Market Brief: Dollar finds some support

20 Oct 2017

Emily Maguire

Dealing team

A vote on a budget resolution passed the Senate last night, with lawmakers voting 51-49 in favour of the proposal.

Today's data releases
  Key levels
09:30 UK Public Finances   Support Resistance
09:30 UK Public Sector Net Borrowing GBP/USD 1.3012 1.3338
14:00 EU leaders meet in Brussels GBP/EUR 1.1064 1.1438
15:00 US Existing Home Sales    

Market overview

A vote on a budget resolution passed the Senate last night, with lawmakers voting 51-49 in favour of the proposal. The vote passing is seen as a key stepping stone in the US administration advancing its tax reform proposals because it provides the fiscal headroom to push the tax reformproposal through and paves the way for these to be passed with a simple majority in the Senate. Indeed, the Senate resolution actually envisages up to $1.5tn of tax cuts over a 10-year horizon. An earlier House version sought a deficit-neutral tax framework (over 10-years) alongside spendingcuts, but the Senate also last night approved an amendment that paved the way for the House to adopt its version of the budget, pushing forward a more fiscally supportive tax package (at least within a 10-year window). Given that it looks as if the Senate amendment could eliminate the needfor a conference committee (to narrow down the differences between the House and the Senate version), this might speed up consideration of tax reform by several weeks, according to House GOP sources. The dollar is firmer this morning after the news of this step forward on tax reformtrading at the 1.31 level.

Meanwhile, the Catalonian parliament refused to back down in its bid for independence before yesterday’s deadline set by Prime Minister Rajoy. Spanish authorities have subsequently convened a cabinet meeting for Saturday at which they look set to approve plans to invoke Article 155 to suspend Catalonia’s semi-autonomous status.
Yesterday morning saw UK retail sales volumes shrinking 0.8% m/m in September following a strong (revised) 0.9% m/m rise in August. This was the biggest fall in six months and undershot both consensus and our own forecasts (consensus -0.1%, Investec -0.3%). Predominantly non-foodstores sales provided the greatest downward pressure, decreasing 1.5% m/m. The disappointing figures knocked half a cent off sterling against the euro to €1.1190, while GBPUSD dropped from $1.3180 to $1.3130. Despite the September sogginess, the robustness of the July and Augustfigures means that for Q3 as a whole, retail volumes posted growth of 0.6% q/q. Taken with the other ONS releases this week, which showed CPI inflation at the top of the Monetary Policy Committee’s target range and that the labour market remains incredibly tight, today’s release is unlikely to deter the Bank from raising the Bank Rate to 0.50% on November 2.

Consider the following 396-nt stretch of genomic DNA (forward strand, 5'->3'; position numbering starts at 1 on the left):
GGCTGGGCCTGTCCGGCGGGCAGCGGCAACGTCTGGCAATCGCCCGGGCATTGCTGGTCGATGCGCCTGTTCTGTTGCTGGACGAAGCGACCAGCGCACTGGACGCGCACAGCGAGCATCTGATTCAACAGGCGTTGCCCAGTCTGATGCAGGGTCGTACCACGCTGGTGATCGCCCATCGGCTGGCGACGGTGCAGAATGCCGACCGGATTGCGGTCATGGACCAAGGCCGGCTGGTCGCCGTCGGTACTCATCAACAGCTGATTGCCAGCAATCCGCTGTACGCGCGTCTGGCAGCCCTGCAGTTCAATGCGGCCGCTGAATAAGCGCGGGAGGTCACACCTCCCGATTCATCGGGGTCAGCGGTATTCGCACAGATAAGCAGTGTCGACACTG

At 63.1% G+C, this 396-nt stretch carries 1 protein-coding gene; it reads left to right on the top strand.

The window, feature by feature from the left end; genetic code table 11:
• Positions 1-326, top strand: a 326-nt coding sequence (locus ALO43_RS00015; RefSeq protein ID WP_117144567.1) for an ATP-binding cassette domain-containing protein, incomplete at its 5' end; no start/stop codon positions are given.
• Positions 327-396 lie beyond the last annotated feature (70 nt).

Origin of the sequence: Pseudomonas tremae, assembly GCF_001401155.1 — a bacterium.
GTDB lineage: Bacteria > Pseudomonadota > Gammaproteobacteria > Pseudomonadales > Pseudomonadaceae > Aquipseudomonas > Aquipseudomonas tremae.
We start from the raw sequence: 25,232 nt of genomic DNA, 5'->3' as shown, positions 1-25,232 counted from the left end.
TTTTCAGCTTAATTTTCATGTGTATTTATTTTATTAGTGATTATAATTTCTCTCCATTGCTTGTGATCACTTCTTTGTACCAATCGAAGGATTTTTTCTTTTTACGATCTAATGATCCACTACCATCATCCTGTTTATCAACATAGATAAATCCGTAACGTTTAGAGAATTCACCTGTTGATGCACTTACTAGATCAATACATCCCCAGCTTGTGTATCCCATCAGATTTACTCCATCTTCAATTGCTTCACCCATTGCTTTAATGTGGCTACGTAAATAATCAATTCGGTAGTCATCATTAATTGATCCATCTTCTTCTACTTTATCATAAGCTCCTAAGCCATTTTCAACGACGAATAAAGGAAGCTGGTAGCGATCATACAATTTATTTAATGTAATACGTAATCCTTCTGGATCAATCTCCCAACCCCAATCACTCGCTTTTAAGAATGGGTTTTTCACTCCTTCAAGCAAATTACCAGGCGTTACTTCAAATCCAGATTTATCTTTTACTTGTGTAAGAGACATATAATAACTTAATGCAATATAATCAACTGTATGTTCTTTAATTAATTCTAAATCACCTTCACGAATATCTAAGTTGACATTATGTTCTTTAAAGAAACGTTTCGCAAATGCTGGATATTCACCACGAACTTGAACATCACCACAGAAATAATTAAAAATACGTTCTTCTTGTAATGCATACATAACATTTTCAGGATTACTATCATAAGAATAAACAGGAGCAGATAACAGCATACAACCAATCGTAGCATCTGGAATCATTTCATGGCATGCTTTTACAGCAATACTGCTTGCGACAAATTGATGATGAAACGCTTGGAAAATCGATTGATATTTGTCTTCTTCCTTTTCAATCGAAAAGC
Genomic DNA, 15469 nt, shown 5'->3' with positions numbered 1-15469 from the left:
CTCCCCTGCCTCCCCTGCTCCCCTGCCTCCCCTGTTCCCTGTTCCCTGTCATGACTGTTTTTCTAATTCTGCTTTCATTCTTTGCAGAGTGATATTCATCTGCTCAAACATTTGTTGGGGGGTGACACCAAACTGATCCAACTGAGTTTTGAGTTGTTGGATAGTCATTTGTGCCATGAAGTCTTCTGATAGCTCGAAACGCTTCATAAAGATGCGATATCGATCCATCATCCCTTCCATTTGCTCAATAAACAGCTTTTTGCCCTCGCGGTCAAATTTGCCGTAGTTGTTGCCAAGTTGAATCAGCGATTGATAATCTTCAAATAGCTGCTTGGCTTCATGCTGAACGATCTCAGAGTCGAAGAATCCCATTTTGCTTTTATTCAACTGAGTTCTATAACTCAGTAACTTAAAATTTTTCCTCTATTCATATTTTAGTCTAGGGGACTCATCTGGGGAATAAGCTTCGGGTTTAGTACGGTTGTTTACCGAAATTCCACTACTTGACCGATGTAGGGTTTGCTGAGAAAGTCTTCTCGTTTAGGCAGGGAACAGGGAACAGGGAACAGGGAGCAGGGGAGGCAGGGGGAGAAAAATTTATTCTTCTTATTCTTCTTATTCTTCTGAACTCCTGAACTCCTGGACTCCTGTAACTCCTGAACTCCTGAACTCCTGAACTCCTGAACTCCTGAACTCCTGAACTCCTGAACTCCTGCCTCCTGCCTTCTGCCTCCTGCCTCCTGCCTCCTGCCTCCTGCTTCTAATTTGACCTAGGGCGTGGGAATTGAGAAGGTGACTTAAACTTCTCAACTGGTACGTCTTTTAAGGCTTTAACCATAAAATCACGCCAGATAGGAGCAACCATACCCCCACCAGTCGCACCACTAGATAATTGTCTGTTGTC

The other big ticket issue this week, the EU summit, has yielded some positive comments for Brexit, although the prospects of a significant breakthrough are not considered to be high. Before the start of the summit, German Chancellor, Merkel, and French President, Macron, seeminglygoing out of their way to be filmed making "animated conversation" with May. This comes in stark contrast to previous summits where the UK PM has been seen to be largely shunned by her European peers. Further vocal support came from Merkel, who dismissed Fleet Street’s gloomyportrayal of the divorce talks in the British press and said that “my impression is that these talks are moving forward step by step”. The German leader was also dismissive of suggestions from some eurosceptics who have called for the talks should be broken off as "absurd", countering that she had no doubts: “we are all focussed... that we can get a good result. From my side, there are no indications at all that we won't succeed".

Meanwhile, May’s speech over dinner (butternut gnocchi and pheasant supreme, reportedly!) made clear she was disappointed at the EU’s expected announcement on Friday that talks have not yet made enough progress to move on to a discussion of future trade ties, with Dutch Prime Minister Rutte later telling reporters that she had made no new proposals.

The day ahead

A quieter day ahead on the data front this week compared to the rest of the week, with only UK Public Finances out at 9.30am and Existing Home sales in the US at 3pm. The EU leaders meet in Brussels this afternoon, however, there is little hope from most observers of significant progresson this front. Finally, we have Federal Reserve Chairman Janet Yellen speaking to National Economists Club in Washington during the early London hours (00:30am).

Thought of the day

If the fireworks on show last night made you think bonfire night came early, you would be mistaken as they were in fact in celebration of Diwali. Diwali is the five-day festival of lights, celebrated by millions of Hindus, Sikhs and Jains across the world. The festival, which coincides with the Hindu New Year, celebrates new beginnings and the triumph of good over evil and light over darkness. The biggest celebration outside of India was in Leicester where tens of thousands of people descended on Leicester's Golden Mile last night to see the city's Diwali lights being switched on. As the market looks anxiously to developments at the EU summit in Brussels, we bet Mrs May will be looking to avoid any fireworks as she seeks to make a significant breakthrough in Brexit negotiations. It may be premature but we hope to catch some scenes of celebrationwhich should spark Sterling back to life!

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